Once a homeowner has eliminated friends/family from the equation a typical homeowners natural reaction is to call the person that puts the most flyers on their door, the so-called “Local Area Expert.” Prior to the advent of technology, local area experts were the go-to real estate agents for homeowners. However, technology has severely equalized the playing fields. Now all real estate agents have the ability to research the same information. If you give me 4 hours I will know as much, if not more, about your neighborhood than any local area real estate agent. The age of the Internet has made numerous databases and informational websites available to me including the Multiple Listing Service, Tax Records, School information (including rankings and average test scores), Google Earth, etc. My research skills acquired during my years in college and as an attorney make me a ferocious researcher. I am a data driven individual focused on providing top notch representation. I was selling a house in Chula Vista about a year ago. After a couple of days on the market a real estate agent called me and challenged the list price that I put on a house. She said I was listing the house too high and it would never appraise for that amount. I took her call as a challenge. I asked her how SHE acquired her information. She told me that she was a LOCAL AREA EXPERT. I asked her if she was at her computer and she said yes. I decided to teach her how to properly pull comps. I asked her if when she pulled comps on this property is she used a radius (“circle”) around the home. Of course she replied “yes.” I explained that in this neighborhood a radius around the home of 1/2 mile or more would pull in housing information from south of Proctor Valley Road. I told her that the community south of Proctor Valley Road was an inferior housing community and that those comps would pull down the values in the subject property’s community. I explained that there were more than enough comps in the subject property community to derive a value. I told her that instead of a radius she should draw a polygon around the community, cutting out the area south of Proctor Valley Road, just pulling information from the subject property’s community. I then asked her what square footage differential factor she used. I could immediately tell that she did not know what I was talking about. I explained to her that the default square footage factor was 25% meaning that the computer would look for comps 25% larger and 25% smaller than the subject property. I told her that the 25% square footage differential was too large for this property; that there were more than enough comps using a smaller square footage differential to properly determine the value of the subject property. I told her that I used a 15% differential and suggested that she run her own comps using this figure. While I was on the phone she independently ran comps as I suggested and her response was classic. She told me, “I am a local area expert and you make me look bad. You do not even live in Chula Vista and you know more about this area than I do.”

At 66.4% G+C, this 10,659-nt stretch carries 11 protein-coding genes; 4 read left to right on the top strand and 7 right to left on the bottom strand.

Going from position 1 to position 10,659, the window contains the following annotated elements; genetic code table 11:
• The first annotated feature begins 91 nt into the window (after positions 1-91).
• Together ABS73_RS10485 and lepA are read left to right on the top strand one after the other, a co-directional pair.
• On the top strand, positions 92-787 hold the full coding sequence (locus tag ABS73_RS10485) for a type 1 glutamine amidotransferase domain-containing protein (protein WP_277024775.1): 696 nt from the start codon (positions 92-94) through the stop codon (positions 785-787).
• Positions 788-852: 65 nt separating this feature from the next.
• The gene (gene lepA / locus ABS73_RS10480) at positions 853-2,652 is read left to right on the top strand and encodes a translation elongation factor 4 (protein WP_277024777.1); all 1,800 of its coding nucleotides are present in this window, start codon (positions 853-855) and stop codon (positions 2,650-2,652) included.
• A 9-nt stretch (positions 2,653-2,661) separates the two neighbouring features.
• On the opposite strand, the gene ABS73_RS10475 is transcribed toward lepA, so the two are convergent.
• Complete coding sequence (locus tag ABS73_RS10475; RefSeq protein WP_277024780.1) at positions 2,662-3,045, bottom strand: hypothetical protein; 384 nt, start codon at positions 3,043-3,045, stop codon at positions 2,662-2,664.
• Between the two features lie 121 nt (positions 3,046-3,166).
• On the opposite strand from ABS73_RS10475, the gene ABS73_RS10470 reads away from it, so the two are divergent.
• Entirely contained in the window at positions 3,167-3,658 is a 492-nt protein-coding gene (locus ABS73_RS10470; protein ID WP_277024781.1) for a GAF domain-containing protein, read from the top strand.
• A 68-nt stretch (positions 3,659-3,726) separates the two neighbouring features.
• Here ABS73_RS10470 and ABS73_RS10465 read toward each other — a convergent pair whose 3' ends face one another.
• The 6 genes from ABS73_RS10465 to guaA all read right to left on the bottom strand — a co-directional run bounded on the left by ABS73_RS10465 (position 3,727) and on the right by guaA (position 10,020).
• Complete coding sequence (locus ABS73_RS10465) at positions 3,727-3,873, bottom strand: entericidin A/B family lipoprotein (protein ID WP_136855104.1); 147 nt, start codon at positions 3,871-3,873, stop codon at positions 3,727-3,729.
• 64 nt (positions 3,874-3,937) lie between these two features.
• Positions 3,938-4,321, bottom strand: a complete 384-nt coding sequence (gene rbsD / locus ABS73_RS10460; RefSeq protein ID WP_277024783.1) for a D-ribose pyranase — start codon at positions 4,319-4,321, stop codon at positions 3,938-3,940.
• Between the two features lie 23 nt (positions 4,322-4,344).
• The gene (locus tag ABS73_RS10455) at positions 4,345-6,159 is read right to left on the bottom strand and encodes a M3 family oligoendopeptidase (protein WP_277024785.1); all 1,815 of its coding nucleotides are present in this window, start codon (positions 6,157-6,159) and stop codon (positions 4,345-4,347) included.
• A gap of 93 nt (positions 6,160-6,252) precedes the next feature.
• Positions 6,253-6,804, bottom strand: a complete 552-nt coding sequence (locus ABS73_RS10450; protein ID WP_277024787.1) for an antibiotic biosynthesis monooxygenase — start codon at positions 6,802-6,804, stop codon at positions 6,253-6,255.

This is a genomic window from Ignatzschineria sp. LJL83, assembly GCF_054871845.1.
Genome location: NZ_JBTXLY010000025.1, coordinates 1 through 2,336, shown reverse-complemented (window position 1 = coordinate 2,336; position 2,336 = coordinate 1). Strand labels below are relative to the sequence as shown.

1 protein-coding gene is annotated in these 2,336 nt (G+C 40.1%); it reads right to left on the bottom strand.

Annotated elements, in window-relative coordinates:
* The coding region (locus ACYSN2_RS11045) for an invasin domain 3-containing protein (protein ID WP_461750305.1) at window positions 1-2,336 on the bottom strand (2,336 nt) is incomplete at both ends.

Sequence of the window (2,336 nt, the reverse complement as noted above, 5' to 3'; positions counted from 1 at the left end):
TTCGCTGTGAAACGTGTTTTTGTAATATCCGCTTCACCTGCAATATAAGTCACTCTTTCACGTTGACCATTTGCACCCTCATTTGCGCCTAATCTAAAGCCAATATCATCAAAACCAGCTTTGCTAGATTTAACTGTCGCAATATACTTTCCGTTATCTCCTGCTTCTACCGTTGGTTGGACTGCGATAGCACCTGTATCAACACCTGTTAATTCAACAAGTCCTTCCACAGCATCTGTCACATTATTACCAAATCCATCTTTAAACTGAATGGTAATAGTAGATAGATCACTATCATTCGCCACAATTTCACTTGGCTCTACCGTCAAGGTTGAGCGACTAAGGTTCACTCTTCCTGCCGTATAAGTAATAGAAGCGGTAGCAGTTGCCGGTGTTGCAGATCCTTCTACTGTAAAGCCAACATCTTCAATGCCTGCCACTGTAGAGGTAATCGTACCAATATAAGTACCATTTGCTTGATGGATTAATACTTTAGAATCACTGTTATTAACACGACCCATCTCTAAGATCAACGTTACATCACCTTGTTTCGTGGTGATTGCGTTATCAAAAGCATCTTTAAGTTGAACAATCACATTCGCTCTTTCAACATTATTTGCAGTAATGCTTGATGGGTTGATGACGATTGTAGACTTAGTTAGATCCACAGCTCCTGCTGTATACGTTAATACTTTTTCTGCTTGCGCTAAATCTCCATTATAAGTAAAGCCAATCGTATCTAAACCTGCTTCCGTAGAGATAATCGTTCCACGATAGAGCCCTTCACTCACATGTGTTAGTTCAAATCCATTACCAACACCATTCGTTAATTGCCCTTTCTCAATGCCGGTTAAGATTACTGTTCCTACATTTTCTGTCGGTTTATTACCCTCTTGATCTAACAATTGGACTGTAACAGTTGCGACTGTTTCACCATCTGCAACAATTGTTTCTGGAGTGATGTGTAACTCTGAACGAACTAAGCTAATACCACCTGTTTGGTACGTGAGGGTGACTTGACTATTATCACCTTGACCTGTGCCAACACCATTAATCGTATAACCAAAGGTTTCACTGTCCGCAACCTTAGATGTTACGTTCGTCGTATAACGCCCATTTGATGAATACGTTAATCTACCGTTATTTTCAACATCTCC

The truth is that “The Age of Information” has more than equalized the real estate industry. Even though my office is in Carlsbad, I can just as easily sell a house in Irvine or Chula Vista. The need for a “Local Area Expert” has been nullified and is now nothing more than a marketing tactic.
Homeowners should be interviewing real estate agents not just handing over a listing to the first real estate agent that knocks on the door. Homeowners need to interview real estate agents in order to see which real estate agent is going to give them more from the beginning to the end of the transaction. Real estate transactions typically involve marketing, negotiation, contract drafting, disclosure interpretation, dispute resolution, inspection reviews, etc. Most people forget about everything else other than the marketing component of a transaction when marketing is just the first step in the overall process.
So when interviewing a real estate agent, homeowners need to look for the real estate agent that they believe will be represent them during the transaction from A-Z. Factors that should be considered are educational background, experience, overall knowledge and ability to handle adversity. Homeowners need to really contemplate who they feel the most comfortable with to help them with the largest transaction that they will probably make during their lifetime.
The age of the Local Area Expert is over. Homeowners are no longer restricted to choosing from a small pool of real estate professionals. Instead, homeowners can now choose from a large pool of very qualified real estate agents and are no longer restricted to choosing from the pool of local agents. The technological advances of the last 20 years has ushered in a new breed of real estate professionals that are changing how homeowners choose real estate agents.
Buying or selling a home is the largest investment that most people make during the lifetime.